The point here is that it would be misleading to suggest that the success of air power as represented by the Gulf is likely to be indicative of future offensive air actions. Plainly, it will not. No country in the world other than the United States could have mounted the intensity of the Gulf SEAD operation. For example, at one moment in time early in the war, there were 200 High Speed Anti-Radiation (HARM) missiles homing in on Iraqi targets simultaneously; while during the course of the air campaign around 1000 HARMS were fired. The great majority of air forces will never be able to afford anything remotely like that, let alone provide such supporting technologies as AEW&C, J-STARS and the necessary range of electronic warfare measures.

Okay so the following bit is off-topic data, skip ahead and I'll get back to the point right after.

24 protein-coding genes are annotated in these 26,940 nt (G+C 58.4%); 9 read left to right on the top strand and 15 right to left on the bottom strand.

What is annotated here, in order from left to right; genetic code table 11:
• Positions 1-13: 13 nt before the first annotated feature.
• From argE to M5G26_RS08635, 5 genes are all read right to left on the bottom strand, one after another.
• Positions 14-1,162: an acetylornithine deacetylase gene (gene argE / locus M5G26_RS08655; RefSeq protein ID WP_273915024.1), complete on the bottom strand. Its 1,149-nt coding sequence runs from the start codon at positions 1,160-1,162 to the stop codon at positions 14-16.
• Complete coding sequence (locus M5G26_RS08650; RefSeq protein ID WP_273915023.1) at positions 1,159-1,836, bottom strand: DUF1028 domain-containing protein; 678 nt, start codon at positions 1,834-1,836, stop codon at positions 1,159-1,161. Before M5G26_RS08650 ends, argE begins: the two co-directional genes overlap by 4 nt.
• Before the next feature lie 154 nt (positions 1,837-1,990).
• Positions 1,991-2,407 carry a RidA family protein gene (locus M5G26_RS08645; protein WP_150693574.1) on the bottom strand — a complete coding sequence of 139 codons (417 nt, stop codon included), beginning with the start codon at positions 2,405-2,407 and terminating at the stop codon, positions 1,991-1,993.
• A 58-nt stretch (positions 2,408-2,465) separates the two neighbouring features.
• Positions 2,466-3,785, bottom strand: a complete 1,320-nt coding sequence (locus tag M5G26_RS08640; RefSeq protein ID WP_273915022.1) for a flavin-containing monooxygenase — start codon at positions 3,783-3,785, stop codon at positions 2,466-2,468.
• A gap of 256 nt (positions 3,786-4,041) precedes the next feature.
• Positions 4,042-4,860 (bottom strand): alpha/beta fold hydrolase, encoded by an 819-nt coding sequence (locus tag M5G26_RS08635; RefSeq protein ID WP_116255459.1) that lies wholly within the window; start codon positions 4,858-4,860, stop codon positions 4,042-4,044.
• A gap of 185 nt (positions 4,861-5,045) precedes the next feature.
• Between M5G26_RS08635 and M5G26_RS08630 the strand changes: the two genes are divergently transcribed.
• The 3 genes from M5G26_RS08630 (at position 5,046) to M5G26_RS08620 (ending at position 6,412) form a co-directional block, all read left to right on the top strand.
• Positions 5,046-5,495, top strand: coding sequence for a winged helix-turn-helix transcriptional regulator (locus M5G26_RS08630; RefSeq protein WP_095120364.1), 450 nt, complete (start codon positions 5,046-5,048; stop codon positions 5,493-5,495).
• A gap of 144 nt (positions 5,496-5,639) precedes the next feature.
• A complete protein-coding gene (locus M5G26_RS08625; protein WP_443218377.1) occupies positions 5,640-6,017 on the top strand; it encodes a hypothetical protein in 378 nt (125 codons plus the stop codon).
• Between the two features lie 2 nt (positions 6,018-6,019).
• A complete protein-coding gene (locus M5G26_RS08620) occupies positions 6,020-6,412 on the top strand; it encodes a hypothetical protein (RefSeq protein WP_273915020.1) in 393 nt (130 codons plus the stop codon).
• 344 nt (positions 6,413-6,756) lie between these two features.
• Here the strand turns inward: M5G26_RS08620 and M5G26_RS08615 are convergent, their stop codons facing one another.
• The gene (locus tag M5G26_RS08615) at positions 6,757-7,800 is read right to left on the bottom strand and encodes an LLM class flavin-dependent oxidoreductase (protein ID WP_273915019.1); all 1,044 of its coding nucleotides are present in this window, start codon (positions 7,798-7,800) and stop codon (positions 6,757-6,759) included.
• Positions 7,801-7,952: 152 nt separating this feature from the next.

At the same time, other aspects of the Coalition’s offensive air campaign appear to have enduring and widespread relevance. The combination of stealth technology and precision-guided, stand-off missiles has greatly enhanced an attacker’s ability not only to inflict damage, but also to minimise exposure to risk. In all but conflicts involving massive air defences like those of Iraq, smaller, conventionally armed air forces can be expected to strike vital targets accurately using long range, stand-off weapons. The aggressor will enjoy a favourable force-to-space ratio, which in turn will make the defender’s problem of constructing a reasonably secure air defence system prohibitively expensive. In that context, it is noteworthy that the USAF has assessed that most nations have about 600 critical strategic targets and around 3000 aim points.[21]